"You can feel the tension. It's what everyone's talking about. It's the giant elephant in the room," the staffer said. "Everyone's trying to keep their cool and get as much done this week before it happens."
A congressional staffer from Colorado said the biggest stress right now is whether employees will be paid during a shutdown. Members of Congress will continue to receive their paychecks During the 1995 shutdown, no one was paid until Congress passed a budget including a provision to provide back pay to all furloughed employees. There is no guarantee that will happen this year.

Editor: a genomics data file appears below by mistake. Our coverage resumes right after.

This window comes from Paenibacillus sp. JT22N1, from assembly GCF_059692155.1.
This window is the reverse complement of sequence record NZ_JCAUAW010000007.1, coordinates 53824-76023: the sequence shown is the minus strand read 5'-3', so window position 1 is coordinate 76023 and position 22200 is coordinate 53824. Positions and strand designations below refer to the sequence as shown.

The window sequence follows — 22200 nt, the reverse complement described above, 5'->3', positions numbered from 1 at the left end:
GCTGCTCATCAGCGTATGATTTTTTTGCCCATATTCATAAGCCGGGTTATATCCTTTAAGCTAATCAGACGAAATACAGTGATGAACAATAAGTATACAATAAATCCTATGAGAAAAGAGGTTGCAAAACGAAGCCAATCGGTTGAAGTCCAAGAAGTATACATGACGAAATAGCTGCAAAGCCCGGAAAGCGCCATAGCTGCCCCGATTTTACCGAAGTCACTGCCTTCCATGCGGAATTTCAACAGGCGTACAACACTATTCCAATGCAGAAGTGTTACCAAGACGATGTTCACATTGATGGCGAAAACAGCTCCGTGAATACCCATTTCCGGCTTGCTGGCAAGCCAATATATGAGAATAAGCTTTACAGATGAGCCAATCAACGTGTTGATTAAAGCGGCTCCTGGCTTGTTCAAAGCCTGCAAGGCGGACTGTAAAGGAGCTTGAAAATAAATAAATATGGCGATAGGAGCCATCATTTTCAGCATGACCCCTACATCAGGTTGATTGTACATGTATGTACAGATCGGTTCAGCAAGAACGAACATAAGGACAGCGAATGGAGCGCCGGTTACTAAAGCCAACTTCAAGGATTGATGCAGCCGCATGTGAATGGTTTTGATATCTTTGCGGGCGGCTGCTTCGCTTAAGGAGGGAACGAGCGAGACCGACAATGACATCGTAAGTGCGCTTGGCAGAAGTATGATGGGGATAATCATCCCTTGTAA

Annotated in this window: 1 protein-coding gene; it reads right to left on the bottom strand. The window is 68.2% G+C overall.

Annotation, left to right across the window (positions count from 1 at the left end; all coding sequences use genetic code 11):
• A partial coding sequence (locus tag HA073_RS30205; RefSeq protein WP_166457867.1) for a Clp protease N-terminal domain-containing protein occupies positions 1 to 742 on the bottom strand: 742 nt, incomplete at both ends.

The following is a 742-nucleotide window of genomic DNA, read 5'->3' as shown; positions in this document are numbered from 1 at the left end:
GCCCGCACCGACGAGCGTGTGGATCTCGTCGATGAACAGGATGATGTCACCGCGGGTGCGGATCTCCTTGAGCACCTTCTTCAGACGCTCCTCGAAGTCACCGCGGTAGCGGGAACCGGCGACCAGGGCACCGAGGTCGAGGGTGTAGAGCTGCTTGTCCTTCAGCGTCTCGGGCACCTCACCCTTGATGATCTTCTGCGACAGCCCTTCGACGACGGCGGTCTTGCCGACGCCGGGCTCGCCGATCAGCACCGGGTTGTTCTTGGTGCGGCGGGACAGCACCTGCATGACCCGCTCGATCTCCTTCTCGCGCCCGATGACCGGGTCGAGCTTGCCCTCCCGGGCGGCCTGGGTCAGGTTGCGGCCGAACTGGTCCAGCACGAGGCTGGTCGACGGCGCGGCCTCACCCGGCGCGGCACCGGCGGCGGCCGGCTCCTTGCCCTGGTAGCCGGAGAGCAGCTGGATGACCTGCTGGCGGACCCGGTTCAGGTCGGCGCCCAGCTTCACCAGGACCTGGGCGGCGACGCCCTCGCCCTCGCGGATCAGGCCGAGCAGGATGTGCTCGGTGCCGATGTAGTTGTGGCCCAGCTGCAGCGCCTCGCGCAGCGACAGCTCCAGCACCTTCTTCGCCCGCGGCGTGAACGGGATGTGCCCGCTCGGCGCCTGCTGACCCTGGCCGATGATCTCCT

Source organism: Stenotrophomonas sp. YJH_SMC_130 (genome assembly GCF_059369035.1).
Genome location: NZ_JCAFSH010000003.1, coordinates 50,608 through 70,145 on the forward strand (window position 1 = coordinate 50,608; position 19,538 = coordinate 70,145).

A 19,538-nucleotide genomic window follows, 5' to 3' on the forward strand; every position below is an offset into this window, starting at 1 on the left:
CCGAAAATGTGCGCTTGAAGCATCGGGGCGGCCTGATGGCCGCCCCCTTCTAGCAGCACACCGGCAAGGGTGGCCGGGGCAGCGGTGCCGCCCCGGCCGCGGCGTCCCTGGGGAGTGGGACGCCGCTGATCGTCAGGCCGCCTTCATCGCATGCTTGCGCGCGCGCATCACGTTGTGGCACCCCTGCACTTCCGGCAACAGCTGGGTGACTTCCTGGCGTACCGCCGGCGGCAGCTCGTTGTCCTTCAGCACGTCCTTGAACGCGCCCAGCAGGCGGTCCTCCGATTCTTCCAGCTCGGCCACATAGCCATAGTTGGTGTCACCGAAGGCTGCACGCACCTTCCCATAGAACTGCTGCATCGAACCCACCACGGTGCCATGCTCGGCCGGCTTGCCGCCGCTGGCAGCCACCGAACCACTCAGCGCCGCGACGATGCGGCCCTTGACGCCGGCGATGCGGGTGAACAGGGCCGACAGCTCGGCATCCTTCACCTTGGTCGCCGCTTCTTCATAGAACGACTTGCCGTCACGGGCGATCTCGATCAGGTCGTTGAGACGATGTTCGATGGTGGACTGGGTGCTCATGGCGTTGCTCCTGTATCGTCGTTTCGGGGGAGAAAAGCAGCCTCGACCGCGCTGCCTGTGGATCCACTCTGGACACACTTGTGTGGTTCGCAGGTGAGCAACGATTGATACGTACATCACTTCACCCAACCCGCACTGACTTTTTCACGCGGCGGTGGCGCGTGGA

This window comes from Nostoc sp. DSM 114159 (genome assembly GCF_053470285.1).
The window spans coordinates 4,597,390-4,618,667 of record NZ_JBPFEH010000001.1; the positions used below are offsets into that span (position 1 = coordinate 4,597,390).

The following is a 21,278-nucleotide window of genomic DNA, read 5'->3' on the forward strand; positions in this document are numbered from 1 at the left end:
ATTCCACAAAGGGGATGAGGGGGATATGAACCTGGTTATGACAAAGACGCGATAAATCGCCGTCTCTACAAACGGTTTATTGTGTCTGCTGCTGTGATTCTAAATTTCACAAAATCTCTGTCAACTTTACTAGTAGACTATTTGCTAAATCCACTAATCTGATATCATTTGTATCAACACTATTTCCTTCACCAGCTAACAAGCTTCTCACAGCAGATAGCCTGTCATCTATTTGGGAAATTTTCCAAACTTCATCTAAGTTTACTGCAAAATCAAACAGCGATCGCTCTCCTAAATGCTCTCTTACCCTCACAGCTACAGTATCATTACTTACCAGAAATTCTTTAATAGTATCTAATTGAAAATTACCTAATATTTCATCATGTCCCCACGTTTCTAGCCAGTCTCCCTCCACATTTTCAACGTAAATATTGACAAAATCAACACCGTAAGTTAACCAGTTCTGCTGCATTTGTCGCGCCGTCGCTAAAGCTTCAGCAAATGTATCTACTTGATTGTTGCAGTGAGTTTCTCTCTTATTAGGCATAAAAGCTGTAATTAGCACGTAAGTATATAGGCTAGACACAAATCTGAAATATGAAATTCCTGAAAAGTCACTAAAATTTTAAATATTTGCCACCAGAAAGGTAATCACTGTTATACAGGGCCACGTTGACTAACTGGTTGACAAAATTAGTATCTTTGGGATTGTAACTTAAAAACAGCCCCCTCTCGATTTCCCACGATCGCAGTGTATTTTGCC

By law members of Congress will continue to get paid during a shutdown, but many are calling for lawmakers' paychecks to be suspended if they cannot reach a budget deal by Friday.
Sen. Joe Manchin, D-W.Va., circulated a letter in the Senate pledging to "forego my federal salary until we reach an agreement."
"I will donate my salary to charity or return it to the Treasury until the government works again," Manchin wrote.
Michele Bachmann, R- Minn., said she will also donate her pay.
"Unfortunately, current law prevents our military men and women from receiving their paycheck on time if government services are interrupted. Because of this discrepancy between the pay of our troops and Members of Congress, I will personally be donating my pay to a non-profit organization serving our military families," she said, in a statement Thursday.
Both the House and the Senate have passed legislation to suspend lawmakers pay during a shutdown, but in bills that have not passed the other chamber.